As we work collectively to draw down greenhouse gas emissions in Georgia, we can now track and visualize that progress.
Introducing a New Greenhouse Gas Emissions Tracking Tool
The new Drawdown Georgia GHG Emissions Tracker is a free, interactive tool that shows, for the first time, where greenhouse gas emissions come from in Georgia at the state and county level. This greenhouse gas emissions tracking resource was developed by Dr. William Drummond of Georgia Tech, along with colleagues at both Georgia Tech and University of Georgia.
As the old adage reminds us: If you can’t measure it, you can’t change it. So, what can you now measure?
GHG Emissions Tracker: Exploring the Data
The Tracker allows you to explore monthly and annual greenhouse gas emissions across our state. It provides carbon emissions reporting broken down by key sectors, such as transportation, electricity, industry, agriculture, and buildings. It also captures how much carbon dioxide is sequestered by forests in Georgia. All of this data will be updated regularly and more features will be added over time.
The GHG tracking information powering this tool comes from publicly available datasets, primarily from federal agencies such as the Department of Energy, the Department of Transportation, and the Environmental Protection Agency. Statewide emissions data is converted to county values using various local indicator variables, such as population and housing characteristics from the Census Bureau’s American Community Survey.
At the state level, you can see that in 2020 Georgia had a net carbon footprint of about 94 million metric tons of carbon dioxide equivalent (CO2e). This reflects the state’s total emissions minus the carbon sequestered by forests. Almost 60% of the land in Georgia is forested and those ecosystems sequester carbon in trees, other vegetation, and soil. In 2020, for example, forests sequestered about 41 million metric tons of carbon dioxide in the state.
This greenhouse gas emissions tracker shows that transportation is the largest source of emissions in Georgia, as cars and trucks burn petroleum-based fuels. Electricity follows close behind, with emissions coming primarily from coal- and gas-fired power plants. Electricity-sector emissions show up in the greenhouse gas footprints of our residential and commercial buildings. In addition, buildings’ carbon footprints reflect the natural gas used for heating and cooking. Industry and agriculture are also key sources of emissions in the state.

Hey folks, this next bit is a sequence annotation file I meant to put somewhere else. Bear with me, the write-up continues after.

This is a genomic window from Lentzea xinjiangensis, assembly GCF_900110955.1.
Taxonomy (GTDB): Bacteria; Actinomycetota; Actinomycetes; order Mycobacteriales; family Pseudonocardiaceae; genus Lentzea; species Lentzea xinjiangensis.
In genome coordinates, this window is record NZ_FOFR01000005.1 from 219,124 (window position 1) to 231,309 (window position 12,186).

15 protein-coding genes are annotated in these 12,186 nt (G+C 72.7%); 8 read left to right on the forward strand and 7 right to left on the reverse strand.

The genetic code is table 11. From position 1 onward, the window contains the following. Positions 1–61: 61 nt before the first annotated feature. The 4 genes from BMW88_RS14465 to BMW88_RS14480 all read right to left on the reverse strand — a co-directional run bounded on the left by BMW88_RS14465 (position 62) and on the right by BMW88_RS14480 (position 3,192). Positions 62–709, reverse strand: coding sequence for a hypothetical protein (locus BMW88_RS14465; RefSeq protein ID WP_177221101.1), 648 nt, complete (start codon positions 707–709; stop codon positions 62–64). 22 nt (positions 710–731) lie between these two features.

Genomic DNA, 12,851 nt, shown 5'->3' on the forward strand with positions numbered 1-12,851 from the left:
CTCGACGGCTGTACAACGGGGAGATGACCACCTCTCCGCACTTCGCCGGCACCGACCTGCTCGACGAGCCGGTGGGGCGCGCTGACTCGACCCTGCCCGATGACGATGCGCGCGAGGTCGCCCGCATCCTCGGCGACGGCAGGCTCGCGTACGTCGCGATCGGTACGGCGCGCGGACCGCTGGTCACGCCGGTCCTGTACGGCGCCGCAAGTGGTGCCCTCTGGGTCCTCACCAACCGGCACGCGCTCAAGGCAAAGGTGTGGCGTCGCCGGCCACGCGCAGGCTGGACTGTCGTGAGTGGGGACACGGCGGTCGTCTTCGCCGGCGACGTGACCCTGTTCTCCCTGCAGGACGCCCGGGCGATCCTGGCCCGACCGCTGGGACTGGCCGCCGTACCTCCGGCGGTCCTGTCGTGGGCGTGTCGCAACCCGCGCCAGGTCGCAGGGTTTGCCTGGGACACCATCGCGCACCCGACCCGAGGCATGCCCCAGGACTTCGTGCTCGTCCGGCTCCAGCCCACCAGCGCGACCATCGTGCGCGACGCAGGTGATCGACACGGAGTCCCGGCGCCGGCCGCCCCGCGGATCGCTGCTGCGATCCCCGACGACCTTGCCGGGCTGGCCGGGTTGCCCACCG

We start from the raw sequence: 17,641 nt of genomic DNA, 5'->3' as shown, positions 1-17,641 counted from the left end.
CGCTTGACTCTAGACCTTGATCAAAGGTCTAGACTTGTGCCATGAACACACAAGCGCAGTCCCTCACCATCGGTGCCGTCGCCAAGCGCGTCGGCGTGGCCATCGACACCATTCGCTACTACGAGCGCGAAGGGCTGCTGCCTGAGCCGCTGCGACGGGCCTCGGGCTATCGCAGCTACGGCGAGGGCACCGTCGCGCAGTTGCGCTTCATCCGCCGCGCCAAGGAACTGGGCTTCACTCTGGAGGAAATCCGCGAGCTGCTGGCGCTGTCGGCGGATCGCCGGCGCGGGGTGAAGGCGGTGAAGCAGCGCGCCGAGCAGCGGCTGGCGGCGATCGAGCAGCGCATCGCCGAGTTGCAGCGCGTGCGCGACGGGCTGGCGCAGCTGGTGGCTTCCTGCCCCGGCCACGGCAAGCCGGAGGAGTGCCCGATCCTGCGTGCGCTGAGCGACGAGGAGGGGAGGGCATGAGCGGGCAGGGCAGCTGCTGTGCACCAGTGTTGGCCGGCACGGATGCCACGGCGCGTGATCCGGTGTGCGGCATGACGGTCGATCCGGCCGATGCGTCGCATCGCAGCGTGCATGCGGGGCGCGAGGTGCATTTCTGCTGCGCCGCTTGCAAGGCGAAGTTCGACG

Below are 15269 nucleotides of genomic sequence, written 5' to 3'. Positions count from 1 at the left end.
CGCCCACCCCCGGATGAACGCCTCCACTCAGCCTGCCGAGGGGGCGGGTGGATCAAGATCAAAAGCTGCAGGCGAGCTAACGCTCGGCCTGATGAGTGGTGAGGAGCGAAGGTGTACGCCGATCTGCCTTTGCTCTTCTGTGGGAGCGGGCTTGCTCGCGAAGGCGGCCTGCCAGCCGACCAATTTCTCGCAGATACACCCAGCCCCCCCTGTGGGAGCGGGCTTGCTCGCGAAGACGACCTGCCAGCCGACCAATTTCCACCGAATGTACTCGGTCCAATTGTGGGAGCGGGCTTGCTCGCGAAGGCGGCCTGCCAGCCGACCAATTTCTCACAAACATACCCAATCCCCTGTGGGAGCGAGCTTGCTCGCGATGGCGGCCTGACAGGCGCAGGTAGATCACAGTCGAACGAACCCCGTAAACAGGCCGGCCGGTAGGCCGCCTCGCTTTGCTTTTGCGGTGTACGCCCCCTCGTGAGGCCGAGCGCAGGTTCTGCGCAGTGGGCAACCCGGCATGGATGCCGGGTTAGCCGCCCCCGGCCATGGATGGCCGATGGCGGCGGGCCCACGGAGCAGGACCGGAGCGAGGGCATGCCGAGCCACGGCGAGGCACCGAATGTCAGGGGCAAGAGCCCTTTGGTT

How to Track Greenhouse Gas Emissions at the County Level
By zooming in, the tracker allows you to see how each of Georgia’s 159 counties uniquely contributes to the state’s carbon footprint.
Some counties, such as Dekalb County, have lots of people and lots of cars. In 2020, Dekalb County emitted almost 8 million metric tons of CO2e. Transportation was the county’s largest source of emissions, followed by residential buildings, commercial buildings, and industry. Dekalb County has little forested land to contribute by sequestering these emissions.
Other counties, such as Rabun County, have lots of trees and relatively few people or industry. In 2020, you can see that the county actually had a negative carbon footprint, as forests in the county sequestered more carbon than was emitted that year.
The emissions profile looks different in counties like Macon County that have lots of agriculture and industry. Those two sectors were the top emitters in Macon County in 2020.
Interpreting GHG Tracking Data
It’s important to keep in mind that counties with relatively low total emissions or net-negative emissions, still produce greenhouse gases that impact our state’s carbon footprint. Reducing emissions in Georgia is everyone’s work. The Tracker shows average emissions per person. For example, in October 2021, Georgians released 667 metric tons of greenhouse gases for every 1,000 people in our state or about ⅔ of a metric ton per person.
As you move to different screens, you can dig into specific areas of interest and learn more. For example, the Electricity Generation screen shows the annual greenhouse gas emissions for all of the power plants in both Georgia and Alabama. About 20% of the electricity consumed in our state is generated in Alabama. So, the carbon emissions associated with our electricity sector are closely tied to our neighbors to the west. Or you can toggle to the Large Emitter screen that maps all major industrial emitters. This allows you to see how industry contributes to our state and county emissions profiles.
Watch the Drawdown Georgia GHG Emissions Tracker in Action
You can watch the presentation announcing the launch of this one-of-a-kind carbon emissions reporting tool below.
Click here to access the Drawdown Georgia GHG Emissions Tracker and dive in to see where emissions come from in the places you live, work, and visit. And, then we hope you get to work, helping to draw down emissions in Georgia.